WASHINGTON, July 10 (Reuters) - A U.S. consumer watchdog agency is expected on Monday to release a final rule blocking credit card companies, banks and other firms from forcing customers to agree to settle disputes only through arbitration as a condition of opening accounts, two people familiar with the matter told Reuters.
The Consumer Financial Protection Bureau (CFPB) is expected to face a tough political fight over the regulation, which would make it easier for customers to join class-action lawsuits. Many observers expect the Republican-led Congress to swiftly try to repeal it.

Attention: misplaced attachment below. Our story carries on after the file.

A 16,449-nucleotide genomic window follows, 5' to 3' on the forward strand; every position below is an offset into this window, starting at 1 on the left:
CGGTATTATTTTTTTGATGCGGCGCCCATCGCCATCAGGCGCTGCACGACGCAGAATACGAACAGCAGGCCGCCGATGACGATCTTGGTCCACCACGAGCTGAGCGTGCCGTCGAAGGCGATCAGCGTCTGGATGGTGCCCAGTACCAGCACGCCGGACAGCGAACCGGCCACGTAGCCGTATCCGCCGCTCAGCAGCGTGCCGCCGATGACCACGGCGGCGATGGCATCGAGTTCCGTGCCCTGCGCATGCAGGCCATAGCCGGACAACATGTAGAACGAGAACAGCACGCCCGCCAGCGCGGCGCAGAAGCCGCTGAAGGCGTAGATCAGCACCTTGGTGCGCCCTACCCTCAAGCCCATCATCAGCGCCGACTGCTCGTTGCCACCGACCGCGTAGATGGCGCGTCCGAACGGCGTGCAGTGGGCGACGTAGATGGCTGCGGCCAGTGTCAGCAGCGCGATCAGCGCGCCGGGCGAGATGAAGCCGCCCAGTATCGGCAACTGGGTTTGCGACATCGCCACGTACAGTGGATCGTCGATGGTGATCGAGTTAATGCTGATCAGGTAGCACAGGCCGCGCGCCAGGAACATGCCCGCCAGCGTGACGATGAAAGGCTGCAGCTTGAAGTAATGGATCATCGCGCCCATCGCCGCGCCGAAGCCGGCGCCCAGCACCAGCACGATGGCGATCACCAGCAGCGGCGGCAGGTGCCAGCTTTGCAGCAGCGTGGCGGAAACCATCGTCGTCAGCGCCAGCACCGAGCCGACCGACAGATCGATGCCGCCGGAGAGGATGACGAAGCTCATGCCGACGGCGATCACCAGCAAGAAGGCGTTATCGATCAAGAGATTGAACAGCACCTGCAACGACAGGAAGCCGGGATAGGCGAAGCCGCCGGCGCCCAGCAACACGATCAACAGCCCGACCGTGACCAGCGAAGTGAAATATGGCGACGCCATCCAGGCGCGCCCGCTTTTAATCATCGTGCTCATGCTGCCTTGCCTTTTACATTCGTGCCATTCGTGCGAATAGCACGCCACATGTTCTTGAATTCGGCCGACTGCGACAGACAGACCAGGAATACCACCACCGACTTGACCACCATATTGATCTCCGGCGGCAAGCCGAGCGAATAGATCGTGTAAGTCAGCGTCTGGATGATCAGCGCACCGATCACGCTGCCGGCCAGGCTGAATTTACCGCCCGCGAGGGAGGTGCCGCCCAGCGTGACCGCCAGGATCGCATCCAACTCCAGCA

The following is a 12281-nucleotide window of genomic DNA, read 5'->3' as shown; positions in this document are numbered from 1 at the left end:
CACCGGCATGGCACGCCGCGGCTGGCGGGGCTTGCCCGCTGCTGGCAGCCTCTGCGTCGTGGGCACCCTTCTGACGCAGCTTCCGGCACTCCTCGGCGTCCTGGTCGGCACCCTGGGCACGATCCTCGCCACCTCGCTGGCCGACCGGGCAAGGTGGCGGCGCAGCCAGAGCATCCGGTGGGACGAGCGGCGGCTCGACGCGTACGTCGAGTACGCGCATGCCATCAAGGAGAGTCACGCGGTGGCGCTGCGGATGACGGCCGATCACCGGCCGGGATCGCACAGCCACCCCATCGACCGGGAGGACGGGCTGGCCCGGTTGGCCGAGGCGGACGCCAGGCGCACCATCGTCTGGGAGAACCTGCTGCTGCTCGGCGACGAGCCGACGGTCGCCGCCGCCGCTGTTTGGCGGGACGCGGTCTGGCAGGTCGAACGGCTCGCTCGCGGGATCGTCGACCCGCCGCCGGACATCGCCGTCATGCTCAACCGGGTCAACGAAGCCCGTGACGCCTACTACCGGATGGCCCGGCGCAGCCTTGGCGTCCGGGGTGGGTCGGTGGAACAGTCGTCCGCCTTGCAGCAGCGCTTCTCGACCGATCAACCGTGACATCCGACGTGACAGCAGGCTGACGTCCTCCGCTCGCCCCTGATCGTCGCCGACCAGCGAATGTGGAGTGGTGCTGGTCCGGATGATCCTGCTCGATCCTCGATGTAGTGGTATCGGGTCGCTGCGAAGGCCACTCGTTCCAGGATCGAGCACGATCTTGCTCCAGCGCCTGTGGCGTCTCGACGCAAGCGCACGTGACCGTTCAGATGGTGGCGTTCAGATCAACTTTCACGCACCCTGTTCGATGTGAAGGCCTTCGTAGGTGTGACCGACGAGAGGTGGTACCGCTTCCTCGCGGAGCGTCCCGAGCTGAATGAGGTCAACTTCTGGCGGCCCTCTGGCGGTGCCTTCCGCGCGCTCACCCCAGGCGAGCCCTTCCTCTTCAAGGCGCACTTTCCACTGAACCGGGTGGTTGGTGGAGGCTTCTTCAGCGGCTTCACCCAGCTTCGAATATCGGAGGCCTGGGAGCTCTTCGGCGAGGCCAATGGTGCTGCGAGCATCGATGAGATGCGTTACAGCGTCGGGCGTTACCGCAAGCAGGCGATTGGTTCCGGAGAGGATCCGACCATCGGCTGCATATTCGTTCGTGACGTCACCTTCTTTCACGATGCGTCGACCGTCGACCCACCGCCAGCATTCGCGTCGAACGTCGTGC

The CFPB released a draft of the rule more than a year ago, when former President Barack Obama, a Democrat, was still in office. The regulator said that class actions, where people band together to sue over the same alleged wrongdoing, would make lawsuits more affordable.
Many Republicans, including President Donald Trump, are skeptical of the CFPB as well as class actions, which they say waste time and money without helping possible victims of fraud.
The CFPB did not immediately respond to a request for comment. Sources spoke on the condition of anonymity because they were not authorized to publicly discuss the timing of the CFPB's final rule. (Reporting by Lisa Lambert; Editing by Lauren Tara LaCapra and Phil Berlowitz)